Koko and the Nature of Communication

Koko and All BallAs I was researching today’s birthday post, I came upon Louis-Claude Daquin who was born on this day in 1694. But on Wikipedia, it said that he was “a French composer of Jewish birth writing…” That stopped me right in my tracks. What, pray tell, is “Jewish birth writing”? But after a moment, I figured it out. This is the sort of thing that drives people like Lynne Truss crazy. It should have said that he was a French composer of Jewish birth comma writing in the Baroque and Galant styles. (The Galant style is that transition between Baroque and Classical that I like so much.) Now you know me: I’m no grammar bully. But this is a case where punctuation really matters. In fact, for the last hundred years or so, grammar bullies have often been the kind who hate punctuation. I feel that too much punctuation is better than too little for exactly this reason. And yes, I know I’m clueless. I know that most people wouldn’t have made the mistake of thinking that “Jewish birth writing” was something real. But there really are special musical forms for things like bar mitzvahs and (I swear I am not making this up) circumcisions.

Anyway, Daquin is quite good. Listen to this short piece:

The great writer Nathaniel Hawthorne was born in 1804. In addition to all of his writing, he was also a friend of Herman Melville. At this point in my life, I have to say: I like Melville’s ideas much more, but Hawthorne was a far better writer. I think Melville was too stuck in his own head. If 500 words wasn’t enough to completely confuse the reader, he would give you 5,000 words. Melville is better in his short stories. Regardless: great writers both.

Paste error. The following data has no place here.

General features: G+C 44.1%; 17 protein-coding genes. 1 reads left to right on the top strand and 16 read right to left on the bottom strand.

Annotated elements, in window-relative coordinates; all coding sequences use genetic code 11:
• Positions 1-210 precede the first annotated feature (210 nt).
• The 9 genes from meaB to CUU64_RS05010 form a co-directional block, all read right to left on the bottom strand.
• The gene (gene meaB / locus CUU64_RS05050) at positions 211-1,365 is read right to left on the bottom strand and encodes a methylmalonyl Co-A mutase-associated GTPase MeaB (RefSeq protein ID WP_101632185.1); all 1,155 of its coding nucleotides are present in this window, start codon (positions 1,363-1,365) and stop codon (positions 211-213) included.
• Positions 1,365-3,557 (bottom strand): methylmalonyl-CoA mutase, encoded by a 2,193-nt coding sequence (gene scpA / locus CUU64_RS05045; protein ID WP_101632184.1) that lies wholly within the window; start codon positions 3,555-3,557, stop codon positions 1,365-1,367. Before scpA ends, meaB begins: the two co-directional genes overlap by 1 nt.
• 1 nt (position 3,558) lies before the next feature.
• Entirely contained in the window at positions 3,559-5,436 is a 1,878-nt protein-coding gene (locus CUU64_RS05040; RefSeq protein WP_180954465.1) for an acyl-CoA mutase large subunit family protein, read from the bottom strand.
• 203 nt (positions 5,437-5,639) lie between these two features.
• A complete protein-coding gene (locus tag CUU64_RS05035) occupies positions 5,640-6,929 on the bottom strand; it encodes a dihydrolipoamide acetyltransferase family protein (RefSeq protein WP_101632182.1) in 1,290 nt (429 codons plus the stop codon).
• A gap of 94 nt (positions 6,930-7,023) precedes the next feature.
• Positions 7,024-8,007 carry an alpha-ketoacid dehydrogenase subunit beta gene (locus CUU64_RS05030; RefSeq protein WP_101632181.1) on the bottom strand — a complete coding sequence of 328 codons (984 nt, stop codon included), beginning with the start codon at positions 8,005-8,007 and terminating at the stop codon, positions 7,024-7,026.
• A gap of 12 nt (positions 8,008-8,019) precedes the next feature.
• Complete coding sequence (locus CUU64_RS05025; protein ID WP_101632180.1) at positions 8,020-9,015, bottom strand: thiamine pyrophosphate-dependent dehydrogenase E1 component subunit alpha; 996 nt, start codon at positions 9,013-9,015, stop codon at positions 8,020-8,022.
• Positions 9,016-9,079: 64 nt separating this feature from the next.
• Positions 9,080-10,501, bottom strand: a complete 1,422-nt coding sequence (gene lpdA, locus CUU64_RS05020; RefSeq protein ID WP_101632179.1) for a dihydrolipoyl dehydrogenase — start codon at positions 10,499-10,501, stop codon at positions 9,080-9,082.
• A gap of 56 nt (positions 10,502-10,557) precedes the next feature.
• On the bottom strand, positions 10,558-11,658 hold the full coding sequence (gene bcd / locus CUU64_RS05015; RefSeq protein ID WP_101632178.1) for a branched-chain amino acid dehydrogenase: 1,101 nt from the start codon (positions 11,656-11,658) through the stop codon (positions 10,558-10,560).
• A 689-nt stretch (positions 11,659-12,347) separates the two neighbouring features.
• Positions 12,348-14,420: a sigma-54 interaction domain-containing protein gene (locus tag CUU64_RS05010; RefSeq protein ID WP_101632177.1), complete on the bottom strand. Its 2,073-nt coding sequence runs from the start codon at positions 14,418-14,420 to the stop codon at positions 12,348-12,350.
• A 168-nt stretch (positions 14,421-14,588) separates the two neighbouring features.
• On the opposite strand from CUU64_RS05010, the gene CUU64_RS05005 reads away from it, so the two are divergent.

The remarkable songwriter Stephen Foster was born in 1826. He is mostly associated with the south. Yet he never lived there. He was a northern boy, born in Pennsylvania and died in New York. What’s more, he only visited the south once. And that was after having written “Oh! Susanna,” “Camptown Races,” and “Old Folks at Home.” He was only 37 when he died. He are James Taylor and Johnny Cash doing “Oh! Susanna” live:

Circus ringmaster James Anthony Bailey was born in 1847. Film producer and the last M in MGM, Louis B. Mayer was born in 1882. Cartoonist Rube Goldberg was born in 1883:

The brilliant writer Lionel Trilling was born in 1905. Ann Landers was born in 1918. Two football executives known for their “colorfulness” (read: vile personality traits) Al Davis and George Steinbrenner were born in 1929 and 1930.

Abstract expressionist (And not a bad one!) Fernand Leduc is 97 today. The beautiful Eva Marie Saint is 89 today. I loved her in On the Waterfront. The even more beautiful Gina Lollobrigida is 86. The funny and apparently not a complete prick like Mel Brooks, Neil Simon is also 86. And the wonderful Bill Withers is 75. We never miss an opportunity to listen to him:

The day, however, goes to Koko, the gorilla master of sign language, who is 42 today. There are a lot of scientists who argue that Koko isn’t really communicating; she’s just been trained to use certain signs under certain conditions. I find this more than wrongheaded; it is offensive. It goes back to the idea that somehow humans are distinctly different from other animals. I can accept that Koko may be limited in terms of abstract thought. But I have a hard time explaining her request and subsequent behavior towards her cat All Ball as anything but indicative of human-like communication. Are we, as humans so insecure that we can’t allow other animals to be closely related? It is shameful to think otherwise.

Happy birthday Koko!

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About Frank Moraes

Frank Moraes is a freelance writer and editor online and in print. He is educated as a scientist with a PhD in Atmospheric Physics. He has worked in climate science, remote sensing, throughout the computer industry, and as a college physics instructor. Find out more at About Frank Moraes.

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